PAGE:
By Pat Roush
Wednesday, May 7, 2003
After venturing to Europe about a week and a half after the U.S.-led war in Iraq began, I found myself in a supposedly neutral country, Switzerland, with a very pointed, angry opinion about American involvement in a pre-emptive invasion of that Biblical cradle of land between the Tigris and Euphrates.
Having arrived in Geneva for a presentation at the 59th Session of the Human Rights Commission of the United Nations, I was stunned to watch the anti-war demonstrations, hear blasphemies against my government and see the vandalism of walls and buildings with explicit graffiti about the President of the United States and American policy.
The people of Geneva were of course lovely, asking me many questions about America and if I agreed with the U.S. decisions concerning Iraq. My mission at the U.N. concerned the U.S. foreign policy in the Middle East, not specifically Iraq, but rather its neighbor to the East – Saudi Arabia.
I was there to ask for help in securing the release of hundreds of American women and children unable to leave Saudi Arabia. Some of these people have been there for decades – their voices long ago hushed by the desert storms and the beatings they received from their male Saudi captors. They have been threatened, tortured, and terrified by these men, their brutal keepers, and have known that no one – no American embassy diplomat, no Saudi government official, no ex-patriate working in Saudi Arabia will help them get out.
This is contemporary slavery. And it is going on right now. It is alive and well and thriving in the Kingdom of Saudi Arabia. The United States government knows about this and yet turns a blind eye to these forgotten women and children and just pretends it does not exist – but it does.
The U.S. State Department and Administrations throughout the years have a history of keeping things like this ‘under wraps,’ especially when it has to do with something they wish had never happened like Viet Nam and all the murky garbage that goes along with the Washington-Riyadh connection known as the ‘culture of corruption’ as Middle East expert, Daniel Pipes has labeled it.
Just as the MIA-POW issue was denied and dismissed until the lid was pried off that can of worms and the truth was known, this is one facet of U.S. foreign policy that Washington wishes would just disappear.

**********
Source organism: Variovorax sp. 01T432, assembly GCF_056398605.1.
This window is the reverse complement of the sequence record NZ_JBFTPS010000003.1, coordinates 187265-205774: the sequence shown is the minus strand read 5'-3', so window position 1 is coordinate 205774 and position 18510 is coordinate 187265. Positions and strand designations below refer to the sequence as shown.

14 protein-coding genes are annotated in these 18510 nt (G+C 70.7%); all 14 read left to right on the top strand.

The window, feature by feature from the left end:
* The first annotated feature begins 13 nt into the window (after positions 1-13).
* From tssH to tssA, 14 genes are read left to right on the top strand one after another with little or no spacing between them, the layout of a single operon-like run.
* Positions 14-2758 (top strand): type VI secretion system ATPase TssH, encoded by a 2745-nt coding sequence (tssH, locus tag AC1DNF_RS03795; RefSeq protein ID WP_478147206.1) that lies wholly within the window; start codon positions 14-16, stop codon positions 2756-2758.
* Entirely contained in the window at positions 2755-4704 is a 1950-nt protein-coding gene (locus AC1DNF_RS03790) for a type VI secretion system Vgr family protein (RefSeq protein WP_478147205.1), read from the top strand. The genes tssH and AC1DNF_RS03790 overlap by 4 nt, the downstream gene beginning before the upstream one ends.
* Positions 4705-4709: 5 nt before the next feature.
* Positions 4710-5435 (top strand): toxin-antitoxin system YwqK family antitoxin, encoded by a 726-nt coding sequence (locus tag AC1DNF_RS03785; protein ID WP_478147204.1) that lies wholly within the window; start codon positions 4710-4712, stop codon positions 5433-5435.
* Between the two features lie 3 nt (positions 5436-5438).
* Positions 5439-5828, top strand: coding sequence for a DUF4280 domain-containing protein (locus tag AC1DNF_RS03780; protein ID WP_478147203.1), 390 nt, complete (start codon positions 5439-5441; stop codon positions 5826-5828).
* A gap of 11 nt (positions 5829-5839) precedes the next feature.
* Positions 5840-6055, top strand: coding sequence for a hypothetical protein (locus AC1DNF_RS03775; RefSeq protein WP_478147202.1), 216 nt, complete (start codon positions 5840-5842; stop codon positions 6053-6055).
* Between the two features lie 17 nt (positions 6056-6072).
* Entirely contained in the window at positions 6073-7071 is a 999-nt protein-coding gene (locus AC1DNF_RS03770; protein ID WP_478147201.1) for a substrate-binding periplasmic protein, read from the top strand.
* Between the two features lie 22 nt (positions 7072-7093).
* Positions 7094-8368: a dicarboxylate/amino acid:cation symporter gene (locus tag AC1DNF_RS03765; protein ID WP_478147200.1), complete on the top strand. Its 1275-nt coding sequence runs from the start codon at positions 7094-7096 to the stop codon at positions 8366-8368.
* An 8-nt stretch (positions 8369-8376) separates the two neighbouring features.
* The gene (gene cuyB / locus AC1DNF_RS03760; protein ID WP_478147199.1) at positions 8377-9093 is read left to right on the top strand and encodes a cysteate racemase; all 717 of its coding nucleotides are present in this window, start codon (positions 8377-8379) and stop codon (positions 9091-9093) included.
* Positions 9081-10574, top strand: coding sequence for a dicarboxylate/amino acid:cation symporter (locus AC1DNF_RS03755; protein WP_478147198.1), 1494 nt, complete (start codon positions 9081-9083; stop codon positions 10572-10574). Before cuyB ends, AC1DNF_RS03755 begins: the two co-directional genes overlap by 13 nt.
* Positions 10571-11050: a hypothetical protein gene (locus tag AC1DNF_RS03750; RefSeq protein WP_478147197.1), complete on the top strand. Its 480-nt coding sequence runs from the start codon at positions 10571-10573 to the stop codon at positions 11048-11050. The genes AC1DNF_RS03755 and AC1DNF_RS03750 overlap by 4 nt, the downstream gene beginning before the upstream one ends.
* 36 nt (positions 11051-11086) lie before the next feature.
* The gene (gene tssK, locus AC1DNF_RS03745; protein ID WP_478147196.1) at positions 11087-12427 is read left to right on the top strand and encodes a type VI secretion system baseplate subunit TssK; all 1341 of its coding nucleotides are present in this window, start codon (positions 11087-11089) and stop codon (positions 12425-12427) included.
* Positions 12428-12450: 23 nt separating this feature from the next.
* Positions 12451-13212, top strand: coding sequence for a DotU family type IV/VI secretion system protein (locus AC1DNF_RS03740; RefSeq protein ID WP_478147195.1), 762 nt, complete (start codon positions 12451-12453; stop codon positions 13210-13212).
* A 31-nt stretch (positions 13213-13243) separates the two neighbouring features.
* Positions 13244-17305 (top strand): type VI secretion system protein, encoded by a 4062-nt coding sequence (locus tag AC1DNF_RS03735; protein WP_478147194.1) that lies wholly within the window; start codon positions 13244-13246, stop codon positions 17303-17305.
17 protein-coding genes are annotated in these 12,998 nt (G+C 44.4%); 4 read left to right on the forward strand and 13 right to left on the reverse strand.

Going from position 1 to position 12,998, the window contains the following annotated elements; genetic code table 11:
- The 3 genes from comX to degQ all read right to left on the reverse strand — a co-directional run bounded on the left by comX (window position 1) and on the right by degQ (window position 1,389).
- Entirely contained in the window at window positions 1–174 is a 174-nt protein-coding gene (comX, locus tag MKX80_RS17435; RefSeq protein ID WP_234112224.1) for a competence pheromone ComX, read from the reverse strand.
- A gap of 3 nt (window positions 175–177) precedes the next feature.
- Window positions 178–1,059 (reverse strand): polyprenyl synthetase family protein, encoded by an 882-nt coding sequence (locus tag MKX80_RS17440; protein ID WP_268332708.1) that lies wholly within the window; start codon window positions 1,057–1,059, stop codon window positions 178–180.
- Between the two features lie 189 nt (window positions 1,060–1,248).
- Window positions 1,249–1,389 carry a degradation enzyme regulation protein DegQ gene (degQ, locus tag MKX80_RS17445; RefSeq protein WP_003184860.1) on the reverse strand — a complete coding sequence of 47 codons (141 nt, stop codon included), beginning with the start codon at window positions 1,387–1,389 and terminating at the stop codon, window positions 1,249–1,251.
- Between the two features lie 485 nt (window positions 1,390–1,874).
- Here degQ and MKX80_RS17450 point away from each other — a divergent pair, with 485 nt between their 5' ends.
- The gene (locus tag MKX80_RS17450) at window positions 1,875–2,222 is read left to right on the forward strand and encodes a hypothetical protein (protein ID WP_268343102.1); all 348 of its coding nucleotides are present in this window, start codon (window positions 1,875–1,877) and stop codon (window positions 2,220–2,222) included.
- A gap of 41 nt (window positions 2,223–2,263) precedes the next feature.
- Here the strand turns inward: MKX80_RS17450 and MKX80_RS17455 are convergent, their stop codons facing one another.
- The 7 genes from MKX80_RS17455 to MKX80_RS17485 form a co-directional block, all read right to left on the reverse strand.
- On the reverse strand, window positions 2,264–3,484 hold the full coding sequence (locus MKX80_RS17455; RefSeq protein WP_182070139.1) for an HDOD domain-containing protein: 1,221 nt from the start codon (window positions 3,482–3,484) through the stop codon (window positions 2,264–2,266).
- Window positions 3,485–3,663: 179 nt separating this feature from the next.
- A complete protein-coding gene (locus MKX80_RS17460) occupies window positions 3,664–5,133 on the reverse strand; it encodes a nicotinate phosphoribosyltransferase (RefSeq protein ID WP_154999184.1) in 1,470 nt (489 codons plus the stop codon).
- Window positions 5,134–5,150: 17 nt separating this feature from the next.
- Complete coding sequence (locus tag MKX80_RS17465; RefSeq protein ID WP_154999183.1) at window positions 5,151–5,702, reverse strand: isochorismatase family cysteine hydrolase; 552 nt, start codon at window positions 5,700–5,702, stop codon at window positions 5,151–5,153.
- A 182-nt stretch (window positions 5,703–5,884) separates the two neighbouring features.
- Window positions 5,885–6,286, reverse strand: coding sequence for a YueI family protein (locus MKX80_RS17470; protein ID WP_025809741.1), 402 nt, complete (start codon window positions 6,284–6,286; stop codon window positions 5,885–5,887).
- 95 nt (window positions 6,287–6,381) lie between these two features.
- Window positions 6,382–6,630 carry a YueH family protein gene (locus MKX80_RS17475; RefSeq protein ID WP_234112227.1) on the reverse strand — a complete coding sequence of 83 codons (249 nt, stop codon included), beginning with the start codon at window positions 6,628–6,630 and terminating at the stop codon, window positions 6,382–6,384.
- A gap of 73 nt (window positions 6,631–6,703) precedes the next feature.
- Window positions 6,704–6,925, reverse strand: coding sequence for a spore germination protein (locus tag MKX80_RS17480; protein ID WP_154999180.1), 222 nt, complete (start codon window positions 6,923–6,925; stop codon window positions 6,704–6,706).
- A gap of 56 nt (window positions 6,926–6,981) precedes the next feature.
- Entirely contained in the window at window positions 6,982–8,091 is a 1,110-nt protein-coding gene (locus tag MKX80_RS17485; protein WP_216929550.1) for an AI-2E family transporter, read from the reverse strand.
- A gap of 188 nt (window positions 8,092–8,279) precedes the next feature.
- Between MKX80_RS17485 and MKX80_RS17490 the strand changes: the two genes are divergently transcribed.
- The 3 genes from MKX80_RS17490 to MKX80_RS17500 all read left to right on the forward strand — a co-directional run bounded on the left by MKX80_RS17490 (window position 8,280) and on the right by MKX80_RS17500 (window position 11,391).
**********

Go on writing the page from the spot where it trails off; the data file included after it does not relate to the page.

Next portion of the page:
Hundreds of American women married Saudi Nationals when these men were ‘stationed’ in the U.S. by the Saudi Educational Mission beginning in the early 1970s. They were sent to America’s heartland – the South, the Southwest, the Northeast and to small towns in ‘Anywhere, U.S.A.’ Colleges and universities were happy to open their doors to the Saudis – their coffers bulged with expensive payments from foreign student tuition fees that were paid by the wealthy Saudi government. The University of San Francisco, a staunch Catholic institution, had so many Arab-Muslim students that they even allowed for a ‘mosque-like’ model to be on the campus and the ‘athan’ or prayer call was heard.
Once the brides of these marriages found themselves inside the Kingdom of Saudi Arabia, everything changed. Their husbands ruled them and took their passports. Phone calls to their families were stopped and even if clandestine petitions were able to be made to the nearby American embassy or consulate, they were to no avail. Now what?
The little girls from these American-Saudi marriages who grew up with or without their American mothers (many were kidnapped from the United States as children and are now adults) also suffer from this ‘life sentence.’ No civil rights are allowed anyone in Saudi Arabia but for a woman, total control over her life is held by a male. At least when the boys reach the age of maturity, they can leave the country in most cases.
Since no one seems to care about this issue or is doing anything about it, I guess I’m here to ‘carry the water’ for them all. That’s why I went to the U.N. I met many interested people there that heard my call for help. One delegate from The Sudan confessed that women from his country were also kidnapped and raped and forced to marry their kidnappers. The Saudi Ambassador to the United Nations from the Permanent Mission of the Kingdom of Saudi Arabia, Mr. Torki al-Madi, attended my presentation. I played a tape from Congressional Hearings last year outlining the horrors of American women captivity in Saudi Arabia and handed him a copy of my book, At Any Price: How America Betrayed My Kidnapped Daughters for Saudi Oil. He was pleasant and told me he would ‘look into it.’
My friend who also attended the U.N. Session left for Saudi Arabia today. She went to plead for the release of her daughter, Heidi, – a ten year old who could be sold into an arranged marriage at any time. She is afraid that the fate of my daughters who have been locked up for seventeen years in Saudi Arabia, beaten and threatened and now married to strange Saudis and forced to bear their children will also happen to her little girl.
Mr. Al-Madi, we are waiting.